How long after death is a funeral held? When will cremation happen? What is the best day of the week for the funeral? What time of day is best? Can I plan a funeral on a Sunday?
You probably have many questions like these about the timeline of events that needs to take place after your loved one passes away.
There are difficult decisions to make, many arrangements to be decided on, and you probably already have family and friends asking when the funeral will be held.
In all transparency, you have relatively short timeframe. The funeral service will have to take place fairly soon after your loved one’s death if you don’t intend to have them cremated, but where should you start?
Let’s take a look at the questions below and get you some much needed answers.
What is the average time between death and a funeral?
Typically, a traditional funeral ceremony takes place within a week of death, or up to two weeks with embalming.
So if it feels like everything is happening quickly, that’s because it is. There are many options to consider and decisions to make when it comes to planning a funeral. While 5-10 days is enough time to make the necessary funeral arrangements, it can feel like a bit of a rush.
Historically, funerals had to take place relatively quickly, due to time constraints caused by the inevitable decomposition of the body. But a week’s time is by no means the rule.
In some regions, cultures, and religions funerals may take place as soon as a day or two after death. For instance, the muslim faith actually requires decedents to be buried as soon as possible, preferably within 24 hours.
On the other hand, with proper preservation methods, the length of time between death and the memorial service can be extended, with the funeral occurring two weeks (or even up to a month in some cases) after the passing. Assuming that the body will be present at the funeral, embalming and/or refrigeration will be necessary to keep the deceased well-preserved before the funeral if it will be more than a few days after death.
Will you be cremating the remains? If so, then funeral timing is an entirely different story altogether. Once cremation has occurred, the funeral can occur whenever, depending on family preferences and availability. On a similar note, in the case that the deceased person is already buried, or their ashes already scattered, a memorial service can be scheduled for any later date.
For more information on the difference between a funeral and a memorial service, see here.
How long after death is cremation?
Usually cremation takes place a few days after the person’s death.
While there are certain laws and cremation regulations outlining exactly when cremation can occur following a death, three to four days remains standard practice. There are multiple practitioners that must issue paperwork, the next-of-kin needs time to sign the cremation authorization, and in some cases a coroner must also authorize it.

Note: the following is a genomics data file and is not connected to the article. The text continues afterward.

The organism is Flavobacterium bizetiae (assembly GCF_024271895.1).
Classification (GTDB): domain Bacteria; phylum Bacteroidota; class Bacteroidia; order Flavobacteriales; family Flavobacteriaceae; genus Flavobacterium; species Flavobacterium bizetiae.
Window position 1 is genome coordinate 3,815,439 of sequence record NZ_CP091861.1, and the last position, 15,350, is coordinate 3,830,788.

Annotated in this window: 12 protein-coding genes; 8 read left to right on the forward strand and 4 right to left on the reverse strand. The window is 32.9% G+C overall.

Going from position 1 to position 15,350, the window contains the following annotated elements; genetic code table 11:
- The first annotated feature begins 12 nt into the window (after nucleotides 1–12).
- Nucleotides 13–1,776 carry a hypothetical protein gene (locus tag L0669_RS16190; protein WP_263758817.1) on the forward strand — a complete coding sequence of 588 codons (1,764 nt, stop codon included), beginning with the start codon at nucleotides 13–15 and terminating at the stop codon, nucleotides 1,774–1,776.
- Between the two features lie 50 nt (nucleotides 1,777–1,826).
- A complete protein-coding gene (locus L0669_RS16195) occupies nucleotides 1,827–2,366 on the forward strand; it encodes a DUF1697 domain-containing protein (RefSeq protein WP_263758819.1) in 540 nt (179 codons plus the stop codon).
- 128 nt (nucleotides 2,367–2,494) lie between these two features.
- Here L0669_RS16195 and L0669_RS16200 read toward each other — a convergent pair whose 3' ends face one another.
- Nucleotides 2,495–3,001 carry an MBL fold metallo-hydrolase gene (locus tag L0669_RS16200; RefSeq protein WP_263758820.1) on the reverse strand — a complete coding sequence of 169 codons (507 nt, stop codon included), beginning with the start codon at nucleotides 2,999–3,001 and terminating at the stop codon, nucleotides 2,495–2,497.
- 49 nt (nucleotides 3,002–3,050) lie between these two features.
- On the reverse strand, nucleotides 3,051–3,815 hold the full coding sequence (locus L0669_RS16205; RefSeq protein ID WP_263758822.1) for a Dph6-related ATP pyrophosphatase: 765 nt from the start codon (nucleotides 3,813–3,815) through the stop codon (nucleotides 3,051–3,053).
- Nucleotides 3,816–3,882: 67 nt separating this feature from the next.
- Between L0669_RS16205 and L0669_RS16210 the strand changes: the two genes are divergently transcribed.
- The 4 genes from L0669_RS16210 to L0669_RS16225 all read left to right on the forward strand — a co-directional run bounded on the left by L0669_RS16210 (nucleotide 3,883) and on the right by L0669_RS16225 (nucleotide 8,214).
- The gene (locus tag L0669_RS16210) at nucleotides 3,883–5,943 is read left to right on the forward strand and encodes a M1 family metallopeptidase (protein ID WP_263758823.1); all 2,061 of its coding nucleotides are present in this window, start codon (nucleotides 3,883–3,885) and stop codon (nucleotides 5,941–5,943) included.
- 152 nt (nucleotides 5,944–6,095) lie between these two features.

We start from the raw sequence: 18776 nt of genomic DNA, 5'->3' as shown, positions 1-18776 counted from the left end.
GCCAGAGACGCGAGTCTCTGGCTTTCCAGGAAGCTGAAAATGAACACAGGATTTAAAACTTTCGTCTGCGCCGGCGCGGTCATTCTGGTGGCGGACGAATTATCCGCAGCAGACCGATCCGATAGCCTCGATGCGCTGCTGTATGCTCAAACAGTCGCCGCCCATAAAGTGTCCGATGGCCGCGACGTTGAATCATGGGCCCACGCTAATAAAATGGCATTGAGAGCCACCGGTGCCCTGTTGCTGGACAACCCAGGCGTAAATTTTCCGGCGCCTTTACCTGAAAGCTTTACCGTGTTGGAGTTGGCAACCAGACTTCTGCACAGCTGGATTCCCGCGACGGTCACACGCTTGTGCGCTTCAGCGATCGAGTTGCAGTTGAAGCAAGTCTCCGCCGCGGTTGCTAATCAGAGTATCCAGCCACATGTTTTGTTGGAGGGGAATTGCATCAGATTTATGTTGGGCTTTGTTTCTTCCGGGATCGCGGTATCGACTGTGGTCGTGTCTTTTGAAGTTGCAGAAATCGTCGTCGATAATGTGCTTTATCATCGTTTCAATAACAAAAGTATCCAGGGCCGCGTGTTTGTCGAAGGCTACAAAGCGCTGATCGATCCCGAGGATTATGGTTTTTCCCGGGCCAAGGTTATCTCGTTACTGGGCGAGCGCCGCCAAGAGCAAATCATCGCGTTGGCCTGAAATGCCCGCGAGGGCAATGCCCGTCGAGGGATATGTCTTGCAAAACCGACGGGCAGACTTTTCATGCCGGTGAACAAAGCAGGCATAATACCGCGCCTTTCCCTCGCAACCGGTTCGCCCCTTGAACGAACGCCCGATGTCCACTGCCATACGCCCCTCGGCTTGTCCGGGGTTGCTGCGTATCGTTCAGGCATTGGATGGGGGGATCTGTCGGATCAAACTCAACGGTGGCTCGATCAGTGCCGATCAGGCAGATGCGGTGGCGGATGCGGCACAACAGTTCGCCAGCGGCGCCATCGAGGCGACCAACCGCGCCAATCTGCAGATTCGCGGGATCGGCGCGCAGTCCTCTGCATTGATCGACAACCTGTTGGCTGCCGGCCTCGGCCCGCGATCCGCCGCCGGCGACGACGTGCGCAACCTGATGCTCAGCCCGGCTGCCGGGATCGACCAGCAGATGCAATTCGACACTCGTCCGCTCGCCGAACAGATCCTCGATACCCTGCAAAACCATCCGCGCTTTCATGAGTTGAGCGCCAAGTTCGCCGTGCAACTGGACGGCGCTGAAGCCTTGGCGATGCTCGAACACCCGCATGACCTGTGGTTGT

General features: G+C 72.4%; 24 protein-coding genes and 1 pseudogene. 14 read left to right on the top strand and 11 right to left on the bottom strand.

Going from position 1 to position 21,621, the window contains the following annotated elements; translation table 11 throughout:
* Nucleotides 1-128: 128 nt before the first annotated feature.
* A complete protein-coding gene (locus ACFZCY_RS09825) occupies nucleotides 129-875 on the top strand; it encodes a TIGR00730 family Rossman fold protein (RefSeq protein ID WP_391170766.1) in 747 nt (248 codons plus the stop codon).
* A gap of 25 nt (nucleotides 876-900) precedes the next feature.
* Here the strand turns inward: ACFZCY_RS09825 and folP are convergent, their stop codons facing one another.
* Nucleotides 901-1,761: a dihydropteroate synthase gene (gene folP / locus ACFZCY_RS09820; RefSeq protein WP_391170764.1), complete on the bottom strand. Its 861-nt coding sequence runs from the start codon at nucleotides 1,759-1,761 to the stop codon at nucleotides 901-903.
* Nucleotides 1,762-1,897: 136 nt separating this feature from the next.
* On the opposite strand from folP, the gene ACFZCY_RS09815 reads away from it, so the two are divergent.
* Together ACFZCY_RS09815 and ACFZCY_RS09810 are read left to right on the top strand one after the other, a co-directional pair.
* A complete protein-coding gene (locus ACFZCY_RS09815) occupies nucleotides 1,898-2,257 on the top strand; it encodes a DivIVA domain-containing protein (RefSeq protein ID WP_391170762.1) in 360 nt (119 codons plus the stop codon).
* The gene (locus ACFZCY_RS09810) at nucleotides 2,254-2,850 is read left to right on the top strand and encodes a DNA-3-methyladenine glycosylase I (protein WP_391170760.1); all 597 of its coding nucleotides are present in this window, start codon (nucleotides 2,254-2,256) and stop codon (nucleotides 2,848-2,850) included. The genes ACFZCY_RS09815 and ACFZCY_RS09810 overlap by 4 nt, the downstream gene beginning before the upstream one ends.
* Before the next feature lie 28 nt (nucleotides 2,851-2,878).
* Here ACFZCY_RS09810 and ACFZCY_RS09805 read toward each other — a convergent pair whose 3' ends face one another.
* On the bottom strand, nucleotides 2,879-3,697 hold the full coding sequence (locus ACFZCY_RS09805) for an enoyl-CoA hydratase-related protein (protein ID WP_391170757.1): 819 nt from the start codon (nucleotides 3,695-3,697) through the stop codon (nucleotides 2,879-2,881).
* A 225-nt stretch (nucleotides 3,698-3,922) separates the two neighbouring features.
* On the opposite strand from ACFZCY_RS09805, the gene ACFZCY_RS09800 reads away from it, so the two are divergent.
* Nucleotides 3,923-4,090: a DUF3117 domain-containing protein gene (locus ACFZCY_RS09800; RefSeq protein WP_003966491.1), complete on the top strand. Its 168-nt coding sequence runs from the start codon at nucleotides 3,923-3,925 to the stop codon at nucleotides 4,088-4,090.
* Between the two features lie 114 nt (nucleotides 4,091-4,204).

Find the perfect cremation urn for your loved one right here.
Does cremation happen before or after the funeral?
Cremation after the funeral means that you can have the body at the service, a public viewing at the wake, or an open casket funeral.
But if you have the cremation first, you won’t be limited to the first week or so after death to hold the memorial service. You’ll have more time and options to prepare and to potentially arrange out-of-town visits and other matters.
What day of the week are funerals usually held?
Funerals regularly take place on any day of the week.
Saturdays tend to be the most popular day and thus the most busy day for the funeral director. Many families ask for Saturday availability so that family and friends will not have to take off work for the funeral.
Alternatively, Sunday is the least busy day for funerals. This is because society traditionally views Sunday as a day of rest. Some cemeteries will even charge a fee for opening and closing a grave on a Sunday.
Can we plan a funeral on Sunday?
Usually, the answer is yes.
Most funeral homes are more than willing to accommodate for a Sunday funeral, but there are some (usually smaller, family-owned locations) that do not.
As stated above, be aware of any cemetery policies regarding burial on a Sunday. Also double-check with the officiant to ensure his or her availability to speak at the service. Otherwise, you should be good to go.
What time are funerals usually held?
Late morning to early afternoon is the most common time frame for funerals.
The deceased’s family often choose this time bracket so that their guests can stay for a luncheon or reception before heading home.
In contrast, wakes, viewings, and visitations are usually occur in the evening, the night before the funeral.
How long after death is a wake?
So this answer is very similar to that of the question “How long after death is the funeral?”. The wake itself typically takes place the evening before the funeral.
How long can a deceased body be kept at home?
In the United States, state laws dictate how long a family may keep a dead body at home.
External factors can cause this to vary, but typically it is less than five days. In Texas, for example, a body must be at least refrigerated within twenty-four hours of the death.
But if it is embalmed first then transported back to the family’s home for services, it should be fine to stay there for at least several days before final disposition of the body is required. However, we highly recommend that you speak with a funeral professional if you are considering waiting longer than a day to have the funeral home pick up the body.